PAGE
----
Column: Buckingham Palace: Fit for a Queen

AA 0529 Don Knebel
East Side of Buckingham Palace (Photo by Don Knebel)

The 775 rooms of Buckingham Palace, located in the City of Westminster adjacent to St. James’s Park, include both the official residence of Queen Elizabeth and the administrative headquarters of the British monarchy. 

Buckingham Palace stands on a site that has been in and out of royal hands since William of Normandy conquered England in 1066 A.D. In the early 17th century, King James I planted mulberry trees on the marshy site to cultivate silkworms. In 1698, the Duke of Buckingham acquired the property and built a large house on it. In 1761, King George III purchased “Buckingham House” as the private residence for 17-year-old Queen Charlotte. George, who resided in St. James’s Palace, visited Charlotte sufficiently often that she bore him 15 children, all but the oldest, who became King George IV, born in what became known as the “Queen’s House.”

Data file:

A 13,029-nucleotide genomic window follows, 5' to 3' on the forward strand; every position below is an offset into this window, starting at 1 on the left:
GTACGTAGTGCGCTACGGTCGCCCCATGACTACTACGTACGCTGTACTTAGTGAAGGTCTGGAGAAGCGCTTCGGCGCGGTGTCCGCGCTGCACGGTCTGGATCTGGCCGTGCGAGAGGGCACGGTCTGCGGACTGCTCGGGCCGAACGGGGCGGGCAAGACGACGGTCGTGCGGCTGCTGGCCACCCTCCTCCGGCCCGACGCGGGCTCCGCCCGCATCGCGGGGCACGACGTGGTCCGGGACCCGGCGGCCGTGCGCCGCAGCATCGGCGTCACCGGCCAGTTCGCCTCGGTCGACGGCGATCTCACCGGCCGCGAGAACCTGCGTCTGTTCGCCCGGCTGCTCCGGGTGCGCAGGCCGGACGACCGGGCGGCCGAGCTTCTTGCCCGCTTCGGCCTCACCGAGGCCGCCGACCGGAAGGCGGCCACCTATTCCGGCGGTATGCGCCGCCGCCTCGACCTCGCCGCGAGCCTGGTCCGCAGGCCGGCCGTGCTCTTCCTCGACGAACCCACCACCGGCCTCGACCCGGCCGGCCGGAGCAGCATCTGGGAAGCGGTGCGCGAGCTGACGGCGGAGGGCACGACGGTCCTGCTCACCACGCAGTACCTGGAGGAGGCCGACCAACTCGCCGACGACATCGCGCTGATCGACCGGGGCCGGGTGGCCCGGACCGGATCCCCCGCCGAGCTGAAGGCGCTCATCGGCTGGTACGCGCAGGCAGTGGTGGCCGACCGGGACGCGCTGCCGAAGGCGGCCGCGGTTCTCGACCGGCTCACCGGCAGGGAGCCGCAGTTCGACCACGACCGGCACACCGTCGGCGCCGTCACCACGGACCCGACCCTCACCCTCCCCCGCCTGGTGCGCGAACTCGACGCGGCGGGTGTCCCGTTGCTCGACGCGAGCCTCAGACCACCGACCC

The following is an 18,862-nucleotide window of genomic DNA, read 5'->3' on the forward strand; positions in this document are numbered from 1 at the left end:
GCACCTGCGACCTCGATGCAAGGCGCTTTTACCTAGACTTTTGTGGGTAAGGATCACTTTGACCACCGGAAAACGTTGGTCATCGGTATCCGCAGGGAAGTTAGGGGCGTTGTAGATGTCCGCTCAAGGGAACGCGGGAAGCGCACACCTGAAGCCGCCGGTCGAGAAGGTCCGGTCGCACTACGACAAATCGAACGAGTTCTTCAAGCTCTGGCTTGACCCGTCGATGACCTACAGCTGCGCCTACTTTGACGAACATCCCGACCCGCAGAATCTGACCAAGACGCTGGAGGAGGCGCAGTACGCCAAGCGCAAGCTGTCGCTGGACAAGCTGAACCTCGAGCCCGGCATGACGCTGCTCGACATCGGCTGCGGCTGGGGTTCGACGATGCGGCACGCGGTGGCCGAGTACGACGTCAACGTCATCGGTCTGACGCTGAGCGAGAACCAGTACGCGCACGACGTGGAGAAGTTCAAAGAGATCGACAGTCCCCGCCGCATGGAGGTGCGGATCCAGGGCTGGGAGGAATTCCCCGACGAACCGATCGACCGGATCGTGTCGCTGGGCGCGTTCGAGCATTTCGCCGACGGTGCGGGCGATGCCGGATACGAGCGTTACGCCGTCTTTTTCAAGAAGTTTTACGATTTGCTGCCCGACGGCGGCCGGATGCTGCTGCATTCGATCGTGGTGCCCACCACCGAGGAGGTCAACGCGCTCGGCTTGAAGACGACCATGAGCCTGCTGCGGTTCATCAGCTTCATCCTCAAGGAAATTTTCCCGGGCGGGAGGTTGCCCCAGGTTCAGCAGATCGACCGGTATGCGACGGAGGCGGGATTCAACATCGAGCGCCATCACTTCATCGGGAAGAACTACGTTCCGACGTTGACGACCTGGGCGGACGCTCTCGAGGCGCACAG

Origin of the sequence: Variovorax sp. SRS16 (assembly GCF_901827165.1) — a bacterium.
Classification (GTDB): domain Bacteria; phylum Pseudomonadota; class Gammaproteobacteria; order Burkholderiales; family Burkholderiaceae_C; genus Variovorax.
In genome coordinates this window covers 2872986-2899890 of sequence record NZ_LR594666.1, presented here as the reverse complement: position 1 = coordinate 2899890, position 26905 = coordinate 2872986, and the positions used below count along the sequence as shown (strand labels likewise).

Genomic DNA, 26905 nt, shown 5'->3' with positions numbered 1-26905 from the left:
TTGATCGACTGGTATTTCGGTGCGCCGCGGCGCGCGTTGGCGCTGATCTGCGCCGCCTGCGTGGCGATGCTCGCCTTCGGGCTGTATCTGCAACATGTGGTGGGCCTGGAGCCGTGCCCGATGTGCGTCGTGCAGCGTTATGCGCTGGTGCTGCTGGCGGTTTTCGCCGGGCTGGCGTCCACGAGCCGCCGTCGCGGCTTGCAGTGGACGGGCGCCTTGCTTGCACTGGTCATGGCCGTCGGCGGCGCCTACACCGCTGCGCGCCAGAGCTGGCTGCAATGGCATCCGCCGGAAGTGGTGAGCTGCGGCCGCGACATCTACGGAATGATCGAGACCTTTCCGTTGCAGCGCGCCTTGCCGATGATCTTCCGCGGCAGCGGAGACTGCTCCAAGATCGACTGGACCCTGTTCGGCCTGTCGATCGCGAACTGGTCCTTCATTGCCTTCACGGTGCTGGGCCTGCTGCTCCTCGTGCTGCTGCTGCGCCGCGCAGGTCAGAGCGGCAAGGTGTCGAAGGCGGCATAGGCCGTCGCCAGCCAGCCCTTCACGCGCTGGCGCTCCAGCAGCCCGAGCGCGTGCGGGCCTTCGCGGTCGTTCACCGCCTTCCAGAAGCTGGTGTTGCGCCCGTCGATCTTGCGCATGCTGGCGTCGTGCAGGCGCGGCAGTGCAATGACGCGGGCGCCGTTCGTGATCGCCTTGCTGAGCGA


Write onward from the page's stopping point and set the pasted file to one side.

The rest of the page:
Upon becoming king in 1820, George IV began enlarging the Queen’s House as the royal residence. In 1837, newly crowned Queen Victoria moved into the U-shaped Buckingham Palace, featuring a marble arch celebrating recent victories at the opening of its cour d’honneur (court of honor). Victoria soon found the three-sided palace too small for her liking. She enclosed the open end, moving the Marble Arch to its current location at the entrance to Hyde Park. The center of the new eastern façade included the formal entrance and the balcony from which the royal family now greets the public. In 1924, an 82-foot tall marble memorial to Queen Victoria was completed at the front of the palace, featuring a seated queen and statues representing charity, constancy, courage, motherhood, truth and victory.

Weather permitting, the changing of the queen’s guards occurs in front of Buckingham Palace at 10:45 a.m. on Mondays, Wednesdays, Fridays and Sundays. The state rooms are open to visitors during the summer.